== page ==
The Co-op is a strange beast, as the saga over Co-op Bank chairman Paul Flowers’ appointment and eventual disgrace revealed. But I think Mr Sutherland has been doing a decent job of taming it. He took some flak last month for appearing to ask Co-op members – and the general public – how the group should be run, rather than setting his own strategy. I read this, however, as a clever combination of an advertising campaign, an opinion poll, and a response to those insiders who disliked his management style. Read more >>
At 78, Carl Icahn shows little sign of retiring, or of becoming more polite. After finally prodding Forest Labs into a $25bn takeover by Actavis, he renewed his attack on eBay this week, accusing John Donahoe, its chief executive, of being “completely asleep or, even worse, either naive or wilfully blind”.
Punish the unpunctual: Ben Horowitz (Getty)
Andreessen Horowitz, the Californian venture capital investor, is strict about ensuring that its staff do not keep entrepreneurs waiting.
Ben Horowitz, the firm’s rap-loving co-founder, has revealed that latecomers to its pitch meetings are fined $10 a minute. The penalty for getting caught using a smartphone or computer is $100, meanwhile.
Mr Horowitz told this week’s Startup Grind conference that the stance was a product of his own experience of building a business (he helped create Opsware, sold to HP for $1.6bn in 2007 before founding the VC firm with Marc Andreessen). Read more >>
The eulogies last week for Justin King, outgoing chief executive of J Sainsbury, make clear he won his crown as Britain’s most successful grocer by reconnecting with his loyal subjects – the shoppers – after years of neglect. But his abdication as chief executive of the country’s second-largest supermarket chain, after a decade in charge, is a good moment to ask whether customer loyalty really matters any more.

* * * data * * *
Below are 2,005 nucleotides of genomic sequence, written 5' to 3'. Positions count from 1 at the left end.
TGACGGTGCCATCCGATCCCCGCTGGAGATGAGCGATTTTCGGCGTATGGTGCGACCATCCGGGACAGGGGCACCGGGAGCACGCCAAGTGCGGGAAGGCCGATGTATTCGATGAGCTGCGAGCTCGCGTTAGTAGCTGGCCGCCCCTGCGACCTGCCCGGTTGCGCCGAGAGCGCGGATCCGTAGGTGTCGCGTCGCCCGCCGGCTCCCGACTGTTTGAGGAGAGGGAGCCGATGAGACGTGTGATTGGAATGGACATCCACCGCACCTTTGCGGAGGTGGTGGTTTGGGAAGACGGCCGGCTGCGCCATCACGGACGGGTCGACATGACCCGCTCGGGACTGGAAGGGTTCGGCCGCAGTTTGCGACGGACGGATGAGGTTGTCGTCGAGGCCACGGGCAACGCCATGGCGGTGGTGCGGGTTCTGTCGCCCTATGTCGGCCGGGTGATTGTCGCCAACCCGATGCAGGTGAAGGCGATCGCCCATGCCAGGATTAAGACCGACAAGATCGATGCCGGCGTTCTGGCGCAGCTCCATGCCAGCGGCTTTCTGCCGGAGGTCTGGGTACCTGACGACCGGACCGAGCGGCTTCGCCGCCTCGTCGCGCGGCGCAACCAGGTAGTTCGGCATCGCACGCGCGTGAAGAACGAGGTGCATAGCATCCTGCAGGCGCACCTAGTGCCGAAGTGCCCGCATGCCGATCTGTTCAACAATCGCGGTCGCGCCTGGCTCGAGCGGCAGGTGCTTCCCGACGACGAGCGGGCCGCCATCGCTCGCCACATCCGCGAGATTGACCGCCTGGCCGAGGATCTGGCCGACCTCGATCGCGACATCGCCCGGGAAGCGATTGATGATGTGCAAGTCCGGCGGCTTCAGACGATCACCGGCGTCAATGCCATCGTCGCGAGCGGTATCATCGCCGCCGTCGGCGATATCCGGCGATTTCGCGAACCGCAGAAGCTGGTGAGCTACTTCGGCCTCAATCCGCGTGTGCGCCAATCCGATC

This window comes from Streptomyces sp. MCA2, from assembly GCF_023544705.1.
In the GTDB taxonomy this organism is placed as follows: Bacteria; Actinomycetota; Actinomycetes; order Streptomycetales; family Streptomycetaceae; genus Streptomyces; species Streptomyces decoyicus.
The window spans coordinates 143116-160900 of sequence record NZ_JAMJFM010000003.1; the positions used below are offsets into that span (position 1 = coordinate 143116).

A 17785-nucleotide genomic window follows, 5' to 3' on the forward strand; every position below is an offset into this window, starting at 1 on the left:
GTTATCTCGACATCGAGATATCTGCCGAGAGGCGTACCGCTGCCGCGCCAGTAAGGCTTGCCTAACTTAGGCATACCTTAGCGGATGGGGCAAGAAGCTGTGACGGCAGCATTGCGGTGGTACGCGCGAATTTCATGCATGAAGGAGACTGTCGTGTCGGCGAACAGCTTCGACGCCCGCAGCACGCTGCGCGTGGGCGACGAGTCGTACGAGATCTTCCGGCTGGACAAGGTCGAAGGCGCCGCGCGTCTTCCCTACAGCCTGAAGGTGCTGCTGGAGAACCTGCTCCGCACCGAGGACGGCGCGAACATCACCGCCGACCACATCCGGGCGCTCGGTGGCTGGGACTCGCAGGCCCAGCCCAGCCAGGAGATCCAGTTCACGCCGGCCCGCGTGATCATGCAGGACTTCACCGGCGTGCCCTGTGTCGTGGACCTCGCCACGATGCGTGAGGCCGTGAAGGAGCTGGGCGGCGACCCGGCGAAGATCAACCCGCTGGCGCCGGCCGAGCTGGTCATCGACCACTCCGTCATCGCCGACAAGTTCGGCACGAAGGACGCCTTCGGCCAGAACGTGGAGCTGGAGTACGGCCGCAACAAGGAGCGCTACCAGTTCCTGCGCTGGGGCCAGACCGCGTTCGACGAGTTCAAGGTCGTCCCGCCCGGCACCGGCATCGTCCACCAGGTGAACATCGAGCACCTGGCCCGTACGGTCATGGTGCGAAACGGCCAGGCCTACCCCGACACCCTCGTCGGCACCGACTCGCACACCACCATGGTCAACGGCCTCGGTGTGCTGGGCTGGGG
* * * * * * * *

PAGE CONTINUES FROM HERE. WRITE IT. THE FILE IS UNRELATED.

Following the recent news that some investment banks had decided to make working conditions more palatable for junior employees, one former intern emailed the FT a poem he wrote last summer while completing a stint at a bank.
On rings the cow bell,
Bringing cattle to their shed
Buy sell, buy sell
Work, work, work until you’re dead.
Read more >>
Paul Flowers: tests put the board off the scent
The idea that Paul Flowers – the disgraced former chairman of the UK’s Co-operative Bank – might have got the job largely because he aced a set of psychometric tests is, on the face of it, astonishing. As we now know, the Methodist minister had little previous banking experience and is being investigated for allegedly buying illegal drugs.
But unfortunately it is increasingly easy for executives to allow the apparent certainty of test data to overrule more subtle and more serious concerns visible to mere human beings. Read more >>